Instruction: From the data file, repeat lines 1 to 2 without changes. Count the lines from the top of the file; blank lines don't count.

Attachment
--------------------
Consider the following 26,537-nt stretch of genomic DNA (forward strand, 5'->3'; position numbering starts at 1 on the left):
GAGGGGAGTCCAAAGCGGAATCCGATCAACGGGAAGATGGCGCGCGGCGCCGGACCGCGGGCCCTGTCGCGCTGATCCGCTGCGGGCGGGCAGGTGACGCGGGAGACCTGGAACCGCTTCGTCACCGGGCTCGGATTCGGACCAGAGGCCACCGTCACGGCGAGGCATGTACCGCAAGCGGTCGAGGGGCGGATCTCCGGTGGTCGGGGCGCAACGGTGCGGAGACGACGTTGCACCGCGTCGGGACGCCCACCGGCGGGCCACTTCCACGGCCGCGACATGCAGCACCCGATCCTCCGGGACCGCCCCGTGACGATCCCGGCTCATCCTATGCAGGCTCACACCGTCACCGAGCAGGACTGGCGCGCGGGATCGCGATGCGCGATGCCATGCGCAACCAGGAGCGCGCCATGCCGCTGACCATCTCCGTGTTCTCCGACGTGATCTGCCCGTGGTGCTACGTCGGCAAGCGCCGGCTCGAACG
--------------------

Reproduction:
Consider the following 26,537-nt stretch of genomic DNA (forward strand, 5'->3'; position numbering starts at 1 on the left):
GAGGGGAGTCCAAAGCGGAATCCGATCAACGGGAAGATGGCGCGCGGCGCCGGACCGCGGGCCCTGTCGCGCTGATCCGCTGCGGGCGGGCAGGTGACGCGGGAGACCTGGAACCGCTTCGTCACCGGGCTCGGATTCGGACCAGAGGCCACCGTCACGGCGAGGCATGTACCGCAAGCGGTCGAGGGGCGGATCTCCGGTGGTCGGGGCGCAACGGTGCGGAGACGACGTTGCACCGCGTCGGGACGCCCACCGGCGGGCCACTTCCACGGCCGCGACATGCAGCACCCGATCCTCCGGGACCGCCCCGTGACGATCCCGGCTCATCCTATGCAGGCTCACACCGTCACCGAGCAGGACTGGCGCGCGGGATCGCGATGCGCGATGCCATGCGCAACCAGGAGCGCGCCATGCCGCTGACCATCTCCGTGTTCTCCGACGTGATCTGCCCGTGGTGCTACGTCGGCAAGCGCCGGCTCGAACG